I thought this story about Schwan’s was interesting for this reason: a 3-4% improvement on revenues of ~$3 billion (2010 Annual report) over less than one year didn’t feel that significant to me. In fact, if you look at it this way, Schwan’s improved sales by 3.5% * $3billion/3million purchasers = $35/purchaser. That’s two additional entrees, or 5 additional pizzas, per customer over 1 year!
The 3-4% improvement over 1 year doesn’t mean, either, that Schwan’s will maintain annual revenue growth of 3-4%, especially if their customer base doesn’t grow. In fact, according to their 2011 Annual Report, revenues remained at the
~$3 billion level as 2010. So what I see here, in the limited amount of information in this story, is that Schwan’s system lifted sales to make their fleet incrementally more efficient.
Depending on the cost of the system, the system may have made sense from a stand alone ROI perspective. Call me skeptical, though, but this doesn’t feel like a sustainable game changing improvement at Schwan’s. I hope the story is different for Schwan's one year down the road from the original publication date of this article.
All that aside, I’m not sure this is a good example of avoiding the kinds of decision/thinking failures that Daniel Kahneman talked about because it seems to me the Schwan’s fleet is simply getting a little bit better information about how to implement an existing strategy, as opposed to Schwan’s avoiding the kinds of biases that make people pick the wrong strategy. Maybe that’s the real story here – Schwan’s let the siren song of advanced technology convince them to continue following a margin sensitive strategy to 1 (!) more decimal place. They are solving the wrong problem with increasing precision. In fact, this story about Schwan’s isn’t really consistent with the Moneyball story of Billy Beane and the Oakland A’s. In that example, Billy Beane and Paul Podesta challenged long held beliefs about the value of players’ capabilities, tested their own hypotheses, and bought the resources they needed to win at bargain rates. They weren’t just squeezing more runs out of superstar players. They found value where everyone else who esteemed themselves as experts said that it couldn’t be found. The effect was actually, pardon the pun, game changing for the A’s. They were no longer building a baseball team or playing baseball the way everyone else said that it had to be managed and played. They became a uniquely good team versus being a team that tried only to improve within notions of conventional wisdom with declining marginal returns for the effort. Did they use statistical analysis to do their job? Yes, but I think they really only needed the statistical analysis to indicate the presence of an inefficiency in the baseball marketplace, and then to find the resources they needed. They formulated and pursued a strategy around this idea of exploiting information inefficiencies.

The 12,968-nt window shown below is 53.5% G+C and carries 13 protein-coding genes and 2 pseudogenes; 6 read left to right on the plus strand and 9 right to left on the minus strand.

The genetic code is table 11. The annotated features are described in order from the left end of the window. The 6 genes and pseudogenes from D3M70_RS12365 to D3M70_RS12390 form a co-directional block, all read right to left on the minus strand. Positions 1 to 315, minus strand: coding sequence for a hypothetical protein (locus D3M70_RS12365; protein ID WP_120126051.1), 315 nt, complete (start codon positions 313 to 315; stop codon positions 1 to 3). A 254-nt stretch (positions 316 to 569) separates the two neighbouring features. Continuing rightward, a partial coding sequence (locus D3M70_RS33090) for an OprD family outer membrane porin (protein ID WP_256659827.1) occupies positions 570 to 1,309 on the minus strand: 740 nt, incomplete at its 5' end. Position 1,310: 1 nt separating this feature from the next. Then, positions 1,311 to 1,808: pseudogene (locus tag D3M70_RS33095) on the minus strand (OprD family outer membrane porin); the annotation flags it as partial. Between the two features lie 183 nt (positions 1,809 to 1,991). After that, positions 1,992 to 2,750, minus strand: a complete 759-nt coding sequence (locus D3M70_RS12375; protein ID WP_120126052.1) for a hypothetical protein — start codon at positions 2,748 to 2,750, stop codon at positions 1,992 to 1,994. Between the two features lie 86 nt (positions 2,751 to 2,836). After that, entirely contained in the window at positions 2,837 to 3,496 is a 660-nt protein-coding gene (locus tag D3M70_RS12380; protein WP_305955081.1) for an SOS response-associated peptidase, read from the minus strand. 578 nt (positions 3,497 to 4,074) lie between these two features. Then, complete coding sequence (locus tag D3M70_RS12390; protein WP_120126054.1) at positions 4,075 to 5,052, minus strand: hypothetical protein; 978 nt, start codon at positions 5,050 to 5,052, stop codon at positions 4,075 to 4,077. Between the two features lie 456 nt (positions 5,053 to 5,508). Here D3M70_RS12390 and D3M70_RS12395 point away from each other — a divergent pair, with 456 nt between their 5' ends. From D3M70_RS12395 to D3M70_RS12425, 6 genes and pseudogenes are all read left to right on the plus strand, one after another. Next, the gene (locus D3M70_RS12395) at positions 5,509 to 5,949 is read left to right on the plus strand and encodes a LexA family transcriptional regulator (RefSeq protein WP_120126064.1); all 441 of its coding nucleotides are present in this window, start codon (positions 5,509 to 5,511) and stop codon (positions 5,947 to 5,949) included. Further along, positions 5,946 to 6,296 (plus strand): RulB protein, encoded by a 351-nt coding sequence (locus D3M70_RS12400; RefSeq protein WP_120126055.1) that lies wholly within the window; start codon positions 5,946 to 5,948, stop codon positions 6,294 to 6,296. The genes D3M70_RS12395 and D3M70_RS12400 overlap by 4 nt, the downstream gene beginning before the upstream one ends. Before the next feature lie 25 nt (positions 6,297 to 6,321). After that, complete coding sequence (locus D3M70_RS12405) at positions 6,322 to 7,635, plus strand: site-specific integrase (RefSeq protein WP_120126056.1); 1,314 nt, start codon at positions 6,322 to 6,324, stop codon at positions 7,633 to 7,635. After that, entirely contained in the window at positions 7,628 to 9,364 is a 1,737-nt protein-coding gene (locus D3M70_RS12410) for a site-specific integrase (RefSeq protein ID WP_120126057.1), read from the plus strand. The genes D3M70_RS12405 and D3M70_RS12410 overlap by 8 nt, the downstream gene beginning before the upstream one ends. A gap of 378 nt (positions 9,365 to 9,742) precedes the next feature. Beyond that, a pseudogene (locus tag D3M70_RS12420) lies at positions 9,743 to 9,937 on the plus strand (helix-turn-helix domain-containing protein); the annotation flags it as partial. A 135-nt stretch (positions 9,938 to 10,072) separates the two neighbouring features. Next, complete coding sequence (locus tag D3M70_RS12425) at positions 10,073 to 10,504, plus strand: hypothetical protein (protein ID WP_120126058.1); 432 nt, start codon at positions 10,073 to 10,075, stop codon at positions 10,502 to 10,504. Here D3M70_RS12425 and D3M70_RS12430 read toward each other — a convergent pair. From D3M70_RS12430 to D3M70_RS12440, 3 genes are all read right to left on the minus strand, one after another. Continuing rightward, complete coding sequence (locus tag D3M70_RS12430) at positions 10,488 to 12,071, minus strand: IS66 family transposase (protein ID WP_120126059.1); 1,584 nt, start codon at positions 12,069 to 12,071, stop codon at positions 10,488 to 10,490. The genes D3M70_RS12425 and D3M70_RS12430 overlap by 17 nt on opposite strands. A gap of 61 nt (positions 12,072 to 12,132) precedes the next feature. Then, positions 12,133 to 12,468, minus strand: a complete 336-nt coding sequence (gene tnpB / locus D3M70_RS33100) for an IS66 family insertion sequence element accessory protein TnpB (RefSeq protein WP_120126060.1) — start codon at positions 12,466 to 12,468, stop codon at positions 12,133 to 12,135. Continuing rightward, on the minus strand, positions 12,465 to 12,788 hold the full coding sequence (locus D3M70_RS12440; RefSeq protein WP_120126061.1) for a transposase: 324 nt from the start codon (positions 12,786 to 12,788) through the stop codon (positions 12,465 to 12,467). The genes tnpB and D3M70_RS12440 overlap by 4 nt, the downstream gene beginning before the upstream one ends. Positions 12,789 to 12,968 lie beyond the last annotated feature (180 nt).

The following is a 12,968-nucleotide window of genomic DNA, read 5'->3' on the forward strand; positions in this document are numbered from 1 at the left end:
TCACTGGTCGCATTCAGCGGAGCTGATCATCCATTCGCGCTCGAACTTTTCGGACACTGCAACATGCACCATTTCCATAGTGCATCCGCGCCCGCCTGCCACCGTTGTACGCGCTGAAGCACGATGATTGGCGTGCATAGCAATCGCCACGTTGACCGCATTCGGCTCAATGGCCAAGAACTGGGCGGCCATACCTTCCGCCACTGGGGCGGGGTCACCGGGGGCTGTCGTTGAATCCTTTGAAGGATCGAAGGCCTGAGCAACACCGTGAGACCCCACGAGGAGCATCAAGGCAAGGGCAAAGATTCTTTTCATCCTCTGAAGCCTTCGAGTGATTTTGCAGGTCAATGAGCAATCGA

What does this mean for us —those of us who desire to be better at making more valuable and creative decisions or helping others in that endeavor? First, in the age of Big Data, I think we need to be careful about showcasing Big Data applications as examples of how decision analysis methodologies work. The story about Schwan’s in this article is an application of data analytics and information technology that gleaned narrow improvements from statistical information, not necessarily good creative decision making. We need to be careful about the distinction in what some people are calling applications of decision science and what we do with decision analysis and management. I don’t doubt that the Opera solution is doing advanced analytics. I just doubt that Schwan’s engaged in good decision making. :/
What I see that valuable decision analysis provides is a mindset, a meta-system, to avoid the kind of system 1 (biased intuition) and system 2 failures (intellectual laziness) that Kahneman describes. A thorough application of decision analysis should consider multiple alternate strategies to achieve something more than incremental improvements. With decision analysis we should seek disconfirming evidence and logic for biased assumptions. Decision analysis of the kind I think we want to do avoids cognitive inefficiencies that arise from cognitive and motivational biases, information that has been aggregated at too gross of a level, and creative laziness. The questions we ought to help the consumers of our thinking answer are not just whether they need better information systems, but whether, for example, a better information system is the best application of resources to achieve game changing returns. I think this kind of thinking leads to qualitatively different kinds of question. I’m not saying that advanced data analysis can’t be powerful. We know that it can be. But it might not always be the best solution.
Labels: decision making, economics, risk analysis